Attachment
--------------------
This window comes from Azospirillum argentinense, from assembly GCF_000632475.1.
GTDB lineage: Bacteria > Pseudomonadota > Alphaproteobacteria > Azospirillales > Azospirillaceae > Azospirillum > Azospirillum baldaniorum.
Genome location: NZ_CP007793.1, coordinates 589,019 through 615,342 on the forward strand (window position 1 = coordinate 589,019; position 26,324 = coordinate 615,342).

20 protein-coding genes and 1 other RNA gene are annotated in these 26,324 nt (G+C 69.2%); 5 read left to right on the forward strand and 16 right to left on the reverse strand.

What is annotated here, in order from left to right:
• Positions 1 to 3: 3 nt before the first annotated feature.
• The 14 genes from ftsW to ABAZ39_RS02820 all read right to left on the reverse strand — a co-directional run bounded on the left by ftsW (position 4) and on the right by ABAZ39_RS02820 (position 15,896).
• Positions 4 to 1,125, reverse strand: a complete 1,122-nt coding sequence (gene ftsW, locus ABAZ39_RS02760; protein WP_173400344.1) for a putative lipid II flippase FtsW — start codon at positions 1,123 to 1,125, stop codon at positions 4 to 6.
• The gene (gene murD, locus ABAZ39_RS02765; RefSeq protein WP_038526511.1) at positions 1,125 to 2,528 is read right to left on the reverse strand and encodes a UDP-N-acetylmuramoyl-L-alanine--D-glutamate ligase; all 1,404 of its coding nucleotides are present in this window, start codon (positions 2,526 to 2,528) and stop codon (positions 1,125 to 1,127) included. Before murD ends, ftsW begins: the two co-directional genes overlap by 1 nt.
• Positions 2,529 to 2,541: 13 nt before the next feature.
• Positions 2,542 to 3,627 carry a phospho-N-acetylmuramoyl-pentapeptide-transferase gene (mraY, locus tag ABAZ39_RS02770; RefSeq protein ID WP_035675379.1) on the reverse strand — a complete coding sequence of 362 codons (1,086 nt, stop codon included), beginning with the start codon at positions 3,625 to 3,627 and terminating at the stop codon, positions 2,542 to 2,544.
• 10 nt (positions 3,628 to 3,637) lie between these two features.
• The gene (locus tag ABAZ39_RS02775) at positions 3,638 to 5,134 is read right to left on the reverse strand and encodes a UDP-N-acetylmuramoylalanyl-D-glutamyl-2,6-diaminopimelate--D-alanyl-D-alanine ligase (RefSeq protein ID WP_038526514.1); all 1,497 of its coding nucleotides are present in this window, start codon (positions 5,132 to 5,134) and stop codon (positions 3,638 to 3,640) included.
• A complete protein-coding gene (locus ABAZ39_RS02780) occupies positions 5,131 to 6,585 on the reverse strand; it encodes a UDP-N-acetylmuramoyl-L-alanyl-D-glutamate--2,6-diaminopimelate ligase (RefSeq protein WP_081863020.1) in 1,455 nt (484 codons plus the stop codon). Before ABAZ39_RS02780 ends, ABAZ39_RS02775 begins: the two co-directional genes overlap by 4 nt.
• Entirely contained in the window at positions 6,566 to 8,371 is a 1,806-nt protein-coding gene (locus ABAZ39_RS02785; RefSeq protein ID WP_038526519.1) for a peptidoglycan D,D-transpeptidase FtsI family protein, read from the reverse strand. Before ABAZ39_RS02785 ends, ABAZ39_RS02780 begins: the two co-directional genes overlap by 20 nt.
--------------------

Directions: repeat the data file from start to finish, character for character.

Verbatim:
This window comes from Azospirillum argentinense, from assembly GCF_000632475.1.
GTDB lineage: Bacteria > Pseudomonadota > Alphaproteobacteria > Azospirillales > Azospirillaceae > Azospirillum > Azospirillum baldaniorum.
Genome location: NZ_CP007793.1, coordinates 589,019 through 615,342 on the forward strand (window position 1 = coordinate 589,019; position 26,324 = coordinate 615,342).

20 protein-coding genes and 1 other RNA gene are annotated in these 26,324 nt (G+C 69.2%); 5 read left to right on the forward strand and 16 right to left on the reverse strand.

What is annotated here, in order from left to right:
• Positions 1 to 3: 3 nt before the first annotated feature.
• The 14 genes from ftsW to ABAZ39_RS02820 all read right to left on the reverse strand — a co-directional run bounded on the left by ftsW (position 4) and on the right by ABAZ39_RS02820 (position 15,896).
• Positions 4 to 1,125, reverse strand: a complete 1,122-nt coding sequence (gene ftsW, locus ABAZ39_RS02760; protein WP_173400344.1) for a putative lipid II flippase FtsW — start codon at positions 1,123 to 1,125, stop codon at positions 4 to 6.
• The gene (gene murD, locus ABAZ39_RS02765; RefSeq protein WP_038526511.1) at positions 1,125 to 2,528 is read right to left on the reverse strand and encodes a UDP-N-acetylmuramoyl-L-alanine--D-glutamate ligase; all 1,404 of its coding nucleotides are present in this window, start codon (positions 2,526 to 2,528) and stop codon (positions 1,125 to 1,127) included. Before murD ends, ftsW begins: the two co-directional genes overlap by 1 nt.
• Positions 2,529 to 2,541: 13 nt before the next feature.
• Positions 2,542 to 3,627 carry a phospho-N-acetylmuramoyl-pentapeptide-transferase gene (mraY, locus tag ABAZ39_RS02770; RefSeq protein ID WP_035675379.1) on the reverse strand — a complete coding sequence of 362 codons (1,086 nt, stop codon included), beginning with the start codon at positions 3,625 to 3,627 and terminating at the stop codon, positions 2,542 to 2,544.
• 10 nt (positions 3,628 to 3,637) lie between these two features.
• The gene (locus tag ABAZ39_RS02775) at positions 3,638 to 5,134 is read right to left on the reverse strand and encodes a UDP-N-acetylmuramoylalanyl-D-glutamyl-2,6-diaminopimelate--D-alanyl-D-alanine ligase (RefSeq protein ID WP_038526514.1); all 1,497 of its coding nucleotides are present in this window, start codon (positions 5,132 to 5,134) and stop codon (positions 3,638 to 3,640) included.
• A complete protein-coding gene (locus ABAZ39_RS02780) occupies positions 5,131 to 6,585 on the reverse strand; it encodes a UDP-N-acetylmuramoyl-L-alanyl-D-glutamate--2,6-diaminopimelate ligase (RefSeq protein WP_081863020.1) in 1,455 nt (484 codons plus the stop codon). Before ABAZ39_RS02780 ends, ABAZ39_RS02775 begins: the two co-directional genes overlap by 4 nt.
• Entirely contained in the window at positions 6,566 to 8,371 is a 1,806-nt protein-coding gene (locus ABAZ39_RS02785; RefSeq protein ID WP_038526519.1) for a peptidoglycan D,D-transpeptidase FtsI family protein, read from the reverse strand. Before ABAZ39_RS02785 ends, ABAZ39_RS02780 begins: the two co-directional genes overlap by 20 nt.